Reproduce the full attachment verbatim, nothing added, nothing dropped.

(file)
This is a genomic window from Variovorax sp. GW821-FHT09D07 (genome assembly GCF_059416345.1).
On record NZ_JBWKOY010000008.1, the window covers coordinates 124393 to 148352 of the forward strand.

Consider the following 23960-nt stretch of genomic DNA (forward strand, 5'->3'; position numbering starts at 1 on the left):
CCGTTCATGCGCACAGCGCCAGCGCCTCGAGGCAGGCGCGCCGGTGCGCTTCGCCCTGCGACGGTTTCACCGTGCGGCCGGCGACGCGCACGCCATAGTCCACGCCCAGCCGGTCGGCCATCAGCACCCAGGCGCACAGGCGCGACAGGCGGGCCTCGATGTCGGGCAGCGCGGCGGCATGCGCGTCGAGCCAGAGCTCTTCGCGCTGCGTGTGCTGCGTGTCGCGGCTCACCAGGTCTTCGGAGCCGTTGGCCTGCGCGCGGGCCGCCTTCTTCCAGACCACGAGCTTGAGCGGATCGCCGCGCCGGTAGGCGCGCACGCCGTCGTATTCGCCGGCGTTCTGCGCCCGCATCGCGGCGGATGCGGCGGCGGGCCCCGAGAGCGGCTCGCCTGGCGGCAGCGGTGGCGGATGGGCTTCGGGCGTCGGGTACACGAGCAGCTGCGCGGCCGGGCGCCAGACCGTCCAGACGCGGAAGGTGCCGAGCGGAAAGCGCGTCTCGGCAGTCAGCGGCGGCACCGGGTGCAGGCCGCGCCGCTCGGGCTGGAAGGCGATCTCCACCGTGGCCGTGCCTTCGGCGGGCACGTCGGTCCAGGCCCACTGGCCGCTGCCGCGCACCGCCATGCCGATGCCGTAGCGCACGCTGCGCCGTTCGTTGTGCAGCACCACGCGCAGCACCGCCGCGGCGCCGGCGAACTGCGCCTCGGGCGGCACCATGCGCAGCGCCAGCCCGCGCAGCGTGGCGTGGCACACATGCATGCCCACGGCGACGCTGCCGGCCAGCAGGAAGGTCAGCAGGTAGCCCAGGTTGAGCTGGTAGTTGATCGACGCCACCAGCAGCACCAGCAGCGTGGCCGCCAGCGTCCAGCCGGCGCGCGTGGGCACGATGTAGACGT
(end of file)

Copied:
This is a genomic window from Variovorax sp. GW821-FHT09D07 (genome assembly GCF_059416345.1).
On record NZ_JBWKOY010000008.1, the window covers coordinates 124393 to 148352 of the forward strand.

Consider the following 23960-nt stretch of genomic DNA (forward strand, 5'->3'; position numbering starts at 1 on the left):
CCGTTCATGCGCACAGCGCCAGCGCCTCGAGGCAGGCGCGCCGGTGCGCTTCGCCCTGCGACGGTTTCACCGTGCGGCCGGCGACGCGCACGCCATAGTCCACGCCCAGCCGGTCGGCCATCAGCACCCAGGCGCACAGGCGCGACAGGCGGGCCTCGATGTCGGGCAGCGCGGCGGCATGCGCGTCGAGCCAGAGCTCTTCGCGCTGCGTGTGCTGCGTGTCGCGGCTCACCAGGTCTTCGGAGCCGTTGGCCTGCGCGCGGGCCGCCTTCTTCCAGACCACGAGCTTGAGCGGATCGCCGCGCCGGTAGGCGCGCACGCCGTCGTATTCGCCGGCGTTCTGCGCCCGCATCGCGGCGGATGCGGCGGCGGGCCCCGAGAGCGGCTCGCCTGGCGGCAGCGGTGGCGGATGGGCTTCGGGCGTCGGGTACACGAGCAGCTGCGCGGCCGGGCGCCAGACCGTCCAGACGCGGAAGGTGCCGAGCGGAAAGCGCGTCTCGGCAGTCAGCGGCGGCACCGGGTGCAGGCCGCGCCGCTCGGGCTGGAAGGCGATCTCCACCGTGGCCGTGCCTTCGGCGGGCACGTCGGTCCAGGCCCACTGGCCGCTGCCGCGCACCGCCATGCCGATGCCGTAGCGCACGCTGCGCCGTTCGTTGTGCAGCACCACGCGCAGCACCGCCGCGGCGCCGGCGAACTGCGCCTCGGGCGGCACCATGCGCAGCGCCAGCCCGCGCAGCGTGGCGTGGCACACATGCATGCCCACGGCGACGCTGCCGGCCAGCAGGAAGGTCAGCAGGTAGCCCAGGTTGAGCTGGTAGTTGATCGACGCCACCAGCAGCACCAGCAGCGTGGCCGCCAGCGTCCAGCCGGCGCGCGTGGGCACGATGTAGACGT